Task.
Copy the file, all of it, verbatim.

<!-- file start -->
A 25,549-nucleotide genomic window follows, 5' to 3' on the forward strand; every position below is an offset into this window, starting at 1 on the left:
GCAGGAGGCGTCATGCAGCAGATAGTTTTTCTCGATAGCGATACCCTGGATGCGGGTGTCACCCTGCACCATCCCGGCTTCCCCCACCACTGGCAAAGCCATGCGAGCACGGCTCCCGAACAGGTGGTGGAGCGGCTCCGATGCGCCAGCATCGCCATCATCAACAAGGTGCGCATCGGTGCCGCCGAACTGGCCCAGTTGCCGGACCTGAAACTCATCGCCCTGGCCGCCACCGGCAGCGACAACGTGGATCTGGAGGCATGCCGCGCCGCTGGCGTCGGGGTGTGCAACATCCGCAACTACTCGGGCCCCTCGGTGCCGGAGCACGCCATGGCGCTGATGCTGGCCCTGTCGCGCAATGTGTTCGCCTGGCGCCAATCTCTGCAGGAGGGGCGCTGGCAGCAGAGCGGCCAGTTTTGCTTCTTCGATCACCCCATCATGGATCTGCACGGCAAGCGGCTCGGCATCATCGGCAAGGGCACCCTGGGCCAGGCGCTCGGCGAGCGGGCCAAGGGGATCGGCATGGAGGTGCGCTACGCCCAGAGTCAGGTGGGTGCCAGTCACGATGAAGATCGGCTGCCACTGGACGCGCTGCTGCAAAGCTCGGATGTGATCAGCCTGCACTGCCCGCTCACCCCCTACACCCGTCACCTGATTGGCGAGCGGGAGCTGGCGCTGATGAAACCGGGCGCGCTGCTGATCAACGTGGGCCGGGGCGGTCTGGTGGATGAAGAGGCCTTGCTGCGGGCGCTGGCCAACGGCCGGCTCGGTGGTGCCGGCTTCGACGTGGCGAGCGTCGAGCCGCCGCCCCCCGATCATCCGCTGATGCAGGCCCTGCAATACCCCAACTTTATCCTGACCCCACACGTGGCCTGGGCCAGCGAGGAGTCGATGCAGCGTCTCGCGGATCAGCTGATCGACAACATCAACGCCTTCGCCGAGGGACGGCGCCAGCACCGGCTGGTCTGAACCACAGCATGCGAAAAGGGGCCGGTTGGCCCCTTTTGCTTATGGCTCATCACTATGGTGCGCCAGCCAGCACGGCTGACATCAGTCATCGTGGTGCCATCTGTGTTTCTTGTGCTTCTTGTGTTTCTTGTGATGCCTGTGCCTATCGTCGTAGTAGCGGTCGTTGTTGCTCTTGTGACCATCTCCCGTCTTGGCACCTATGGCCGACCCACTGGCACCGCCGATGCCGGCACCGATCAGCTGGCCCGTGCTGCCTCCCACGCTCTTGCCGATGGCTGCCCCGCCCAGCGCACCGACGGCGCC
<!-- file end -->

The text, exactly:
A 25,549-nucleotide genomic window follows, 5' to 3' on the forward strand; every position below is an offset into this window, starting at 1 on the left:
GCAGGAGGCGTCATGCAGCAGATAGTTTTTCTCGATAGCGATACCCTGGATGCGGGTGTCACCCTGCACCATCCCGGCTTCCCCCACCACTGGCAAAGCCATGCGAGCACGGCTCCCGAACAGGTGGTGGAGCGGCTCCGATGCGCCAGCATCGCCATCATCAACAAGGTGCGCATCGGTGCCGCCGAACTGGCCCAGTTGCCGGACCTGAAACTCATCGCCCTGGCCGCCACCGGCAGCGACAACGTGGATCTGGAGGCATGCCGCGCCGCTGGCGTCGGGGTGTGCAACATCCGCAACTACTCGGGCCCCTCGGTGCCGGAGCACGCCATGGCGCTGATGCTGGCCCTGTCGCGCAATGTGTTCGCCTGGCGCCAATCTCTGCAGGAGGGGCGCTGGCAGCAGAGCGGCCAGTTTTGCTTCTTCGATCACCCCATCATGGATCTGCACGGCAAGCGGCTCGGCATCATCGGCAAGGGCACCCTGGGCCAGGCGCTCGGCGAGCGGGCCAAGGGGATCGGCATGGAGGTGCGCTACGCCCAGAGTCAGGTGGGTGCCAGTCACGATGAAGATCGGCTGCCACTGGACGCGCTGCTGCAAAGCTCGGATGTGATCAGCCTGCACTGCCCGCTCACCCCCTACACCCGTCACCTGATTGGCGAGCGGGAGCTGGCGCTGATGAAACCGGGCGCGCTGCTGATCAACGTGGGCCGGGGCGGTCTGGTGGATGAAGAGGCCTTGCTGCGGGCGCTGGCCAACGGCCGGCTCGGTGGTGCCGGCTTCGACGTGGCGAGCGTCGAGCCGCCGCCCCCCGATCATCCGCTGATGCAGGCCCTGCAATACCCCAACTTTATCCTGACCCCACACGTGGCCTGGGCCAGCGAGGAGTCGATGCAGCGTCTCGCGGATCAGCTGATCGACAACATCAACGCCTTCGCCGAGGGACGGCGCCAGCACCGGCTGGTCTGAACCACAGCATGCGAAAAGGGGCCGGTTGGCCCCTTTTGCTTATGGCTCATCACTATGGTGCGCCAGCCAGCACGGCTGACATCAGTCATCGTGGTGCCATCTGTGTTTCTTGTGCTTCTTGTGTTTCTTGTGATGCCTGTGCCTATCGTCGTAGTAGCGGTCGTTGTTGCTCTTGTGACCATCTCCCGTCTTGGCACCTATGGCCGACCCACTGGCACCGCCGATGCCGGCACCGATCAGCTGGCCCGTGCTGCCTCCCACGCTCTTGCCGATGGCTGCCCCGCCCAGCGCACCGACGGCGCC